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Published August 2012 | public
Journal Article

Designing Conformational Control of Human Tissue Transglutaminase for Applications in Huntington's Disease Research


Human type II transglutaminase (TG2) is an enzyme that exists in two dramatically different conformational states, each with a unique activity. In the open, extended form, the transglutaminase active site is exposed, allowing TG2 to catalyze formation of an isopeptide bond between the sidechain of a peptide-bound glutamine and a primary amine. Upon GTP binding to a separate GTPase active site, TG2 adopts a heavily favored and compact closed conformation, which obstructs the glutaminase active site, and only allows GTPase activity. TG2 has been linked to Huntington's disease, as well as to many other cellular processes, both physiological and pathological. However, TG2's two conformational states, each with its own activity, have made it difficult to elucidate how this enzyme functions in disease progression. In addition, because TG2 heavily prefers the closed state, attempts to screen for inhibitors that may bind the transglutanimase site exposed in the open conformation, and attempts to obtain co-crystals of the enzyme with these inhibitors have proven difficult. The purpose of this study is use computational protein design to engineer TG2 variants locked in either the open or closed conformation. Multistate and single-state design calculations were successful in predicting multiple active variants with 1-4 mutations that preferentially stabilized the open conformation. Closed-locked variants are beginning to be designed. These variants then will be used in Huntington's disease studies to isolate the effects of each of TG2's activities and to assist in rational drug design.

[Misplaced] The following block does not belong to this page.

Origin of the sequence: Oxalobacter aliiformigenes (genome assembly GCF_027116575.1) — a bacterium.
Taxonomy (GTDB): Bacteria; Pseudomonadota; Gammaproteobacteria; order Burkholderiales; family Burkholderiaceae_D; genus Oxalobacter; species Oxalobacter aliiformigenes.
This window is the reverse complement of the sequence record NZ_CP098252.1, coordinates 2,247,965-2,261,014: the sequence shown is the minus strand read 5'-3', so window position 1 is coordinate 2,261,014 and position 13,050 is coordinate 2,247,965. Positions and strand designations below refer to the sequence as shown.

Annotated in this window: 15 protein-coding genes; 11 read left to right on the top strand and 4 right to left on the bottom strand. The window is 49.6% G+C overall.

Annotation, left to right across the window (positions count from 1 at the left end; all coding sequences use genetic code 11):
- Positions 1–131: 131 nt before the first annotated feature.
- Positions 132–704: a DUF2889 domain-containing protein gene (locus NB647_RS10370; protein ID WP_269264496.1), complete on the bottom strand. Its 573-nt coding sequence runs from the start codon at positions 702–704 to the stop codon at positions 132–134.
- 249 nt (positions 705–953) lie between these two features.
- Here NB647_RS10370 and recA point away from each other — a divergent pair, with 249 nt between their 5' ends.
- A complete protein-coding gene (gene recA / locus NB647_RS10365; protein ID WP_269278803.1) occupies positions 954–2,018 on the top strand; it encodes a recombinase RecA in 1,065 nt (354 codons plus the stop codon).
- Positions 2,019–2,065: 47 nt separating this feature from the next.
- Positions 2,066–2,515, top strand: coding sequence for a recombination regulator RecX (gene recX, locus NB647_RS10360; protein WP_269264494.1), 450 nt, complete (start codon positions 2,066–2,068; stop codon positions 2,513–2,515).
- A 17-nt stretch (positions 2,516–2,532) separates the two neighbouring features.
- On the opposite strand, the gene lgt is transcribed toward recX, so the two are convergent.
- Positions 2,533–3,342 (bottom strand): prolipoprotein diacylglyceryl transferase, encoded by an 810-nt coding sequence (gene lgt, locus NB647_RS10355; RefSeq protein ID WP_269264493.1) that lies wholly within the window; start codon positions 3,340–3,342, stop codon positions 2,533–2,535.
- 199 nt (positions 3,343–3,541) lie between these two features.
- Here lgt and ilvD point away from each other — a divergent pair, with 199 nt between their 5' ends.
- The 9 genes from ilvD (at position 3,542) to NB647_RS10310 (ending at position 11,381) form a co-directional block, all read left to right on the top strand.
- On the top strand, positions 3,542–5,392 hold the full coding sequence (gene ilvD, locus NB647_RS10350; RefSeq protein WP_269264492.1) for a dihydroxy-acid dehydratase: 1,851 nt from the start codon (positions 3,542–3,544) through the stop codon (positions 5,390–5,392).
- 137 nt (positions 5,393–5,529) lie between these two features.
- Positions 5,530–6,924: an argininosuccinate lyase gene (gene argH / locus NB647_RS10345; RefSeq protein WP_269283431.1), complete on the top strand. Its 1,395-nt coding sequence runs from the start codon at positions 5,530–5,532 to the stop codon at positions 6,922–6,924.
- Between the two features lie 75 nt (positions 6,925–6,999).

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August 19, 2023
October 18, 2023